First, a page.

Oklahoma, Indian Country, American Indian Movement, National Indian Youth Council, United Native Indian Tribal Youth, Education, Nineteen Seventies, Iranian Revolution, Media, Pawnee


In the first years of the 1970s, Indian Country became paradoxically more interwoven and yet also more divided. Three case studies from Oklahoma’s Indigenous communities illustrate this transformation. Beginning in the mid-1960s, a boom in Indigenous media allowed Indigenous people to communicate far more quickly over once prohibitive distances. In western Oklahoma, Southern Cheyenne parents relied upon Navajo ideas to form their own indigenous controlled school in early 1973. As a result of these exchanges between previously removed people, new indigenous communities emerged along ideological lines rather than those of tribal citizenship or ethnic identity. A few months earlier, the National Indian Youth Council’s Oklahoma chapters, one such evolving ideological community out of many in the United States, successfully brought attention to and changed a key state policy affecting indigenous students in public schools. Even as Indigenous activists collaborated with new vigor, corresponding divisions emerged in existing Indigenous communities; Native people began to debate the meaning of the messages new communities popularized. The American Indian Movement attempted to hold its 1973 national convention at Pawnee, Oklahoma, only to find that Indigenous people in the region did not support the gathering as the movement’s leaders anticipated. Together, these three case studies present a portrait of a diverse, indigenous world that facilitated collaboration through Native media yet wrought with emerging ideological schisms.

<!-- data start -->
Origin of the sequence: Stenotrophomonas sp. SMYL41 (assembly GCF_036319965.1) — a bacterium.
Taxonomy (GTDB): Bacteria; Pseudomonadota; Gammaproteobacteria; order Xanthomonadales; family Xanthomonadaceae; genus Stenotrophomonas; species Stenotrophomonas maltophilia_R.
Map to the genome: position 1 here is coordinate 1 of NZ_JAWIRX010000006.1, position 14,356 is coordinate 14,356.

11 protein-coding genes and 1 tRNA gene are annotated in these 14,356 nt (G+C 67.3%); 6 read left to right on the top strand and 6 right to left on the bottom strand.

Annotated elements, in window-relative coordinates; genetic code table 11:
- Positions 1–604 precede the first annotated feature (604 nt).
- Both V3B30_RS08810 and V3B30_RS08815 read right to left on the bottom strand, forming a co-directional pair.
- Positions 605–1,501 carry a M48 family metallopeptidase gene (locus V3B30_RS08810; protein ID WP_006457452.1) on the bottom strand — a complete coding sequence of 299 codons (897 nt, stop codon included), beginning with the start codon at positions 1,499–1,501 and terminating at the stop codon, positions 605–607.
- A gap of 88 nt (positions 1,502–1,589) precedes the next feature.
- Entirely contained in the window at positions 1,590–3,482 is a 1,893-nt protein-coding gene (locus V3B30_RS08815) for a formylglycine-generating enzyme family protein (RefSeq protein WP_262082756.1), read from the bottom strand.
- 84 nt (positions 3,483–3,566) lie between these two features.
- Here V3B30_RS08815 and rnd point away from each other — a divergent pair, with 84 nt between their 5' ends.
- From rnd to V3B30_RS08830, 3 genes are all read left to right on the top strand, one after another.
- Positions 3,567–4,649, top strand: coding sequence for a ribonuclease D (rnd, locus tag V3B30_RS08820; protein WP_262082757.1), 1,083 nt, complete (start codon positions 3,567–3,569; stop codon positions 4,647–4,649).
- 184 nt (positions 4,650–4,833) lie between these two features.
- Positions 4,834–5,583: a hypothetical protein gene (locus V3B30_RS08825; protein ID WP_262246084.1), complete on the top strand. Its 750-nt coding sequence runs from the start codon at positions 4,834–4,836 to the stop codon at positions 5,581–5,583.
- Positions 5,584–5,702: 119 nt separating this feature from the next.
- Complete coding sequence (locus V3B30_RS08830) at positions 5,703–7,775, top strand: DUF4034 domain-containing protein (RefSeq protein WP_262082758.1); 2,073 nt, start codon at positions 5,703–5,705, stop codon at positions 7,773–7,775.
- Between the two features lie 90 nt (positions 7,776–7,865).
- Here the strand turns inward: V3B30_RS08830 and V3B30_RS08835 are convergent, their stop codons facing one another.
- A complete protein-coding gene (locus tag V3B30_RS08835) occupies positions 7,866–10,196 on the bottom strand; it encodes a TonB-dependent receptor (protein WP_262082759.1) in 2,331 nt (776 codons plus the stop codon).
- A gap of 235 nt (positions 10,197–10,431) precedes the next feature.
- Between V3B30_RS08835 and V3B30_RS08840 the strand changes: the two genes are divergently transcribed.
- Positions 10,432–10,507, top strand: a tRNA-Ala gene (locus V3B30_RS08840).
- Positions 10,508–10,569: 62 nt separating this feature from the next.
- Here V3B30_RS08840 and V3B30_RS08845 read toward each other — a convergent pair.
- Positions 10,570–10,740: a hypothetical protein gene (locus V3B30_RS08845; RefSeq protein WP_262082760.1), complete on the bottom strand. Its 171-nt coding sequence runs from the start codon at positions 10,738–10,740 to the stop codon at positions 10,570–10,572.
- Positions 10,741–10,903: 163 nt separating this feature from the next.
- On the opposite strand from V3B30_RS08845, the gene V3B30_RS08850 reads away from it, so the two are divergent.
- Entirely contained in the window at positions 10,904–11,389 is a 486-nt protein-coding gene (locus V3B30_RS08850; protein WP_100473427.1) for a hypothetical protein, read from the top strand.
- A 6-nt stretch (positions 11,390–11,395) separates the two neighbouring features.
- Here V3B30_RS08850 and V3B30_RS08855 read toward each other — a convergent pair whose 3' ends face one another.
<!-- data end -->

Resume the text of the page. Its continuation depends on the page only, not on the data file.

Creative Commons License

Creative Commons Attribution 4.0 License
This work is licensed under a Creative Commons Attribution 4.0 License.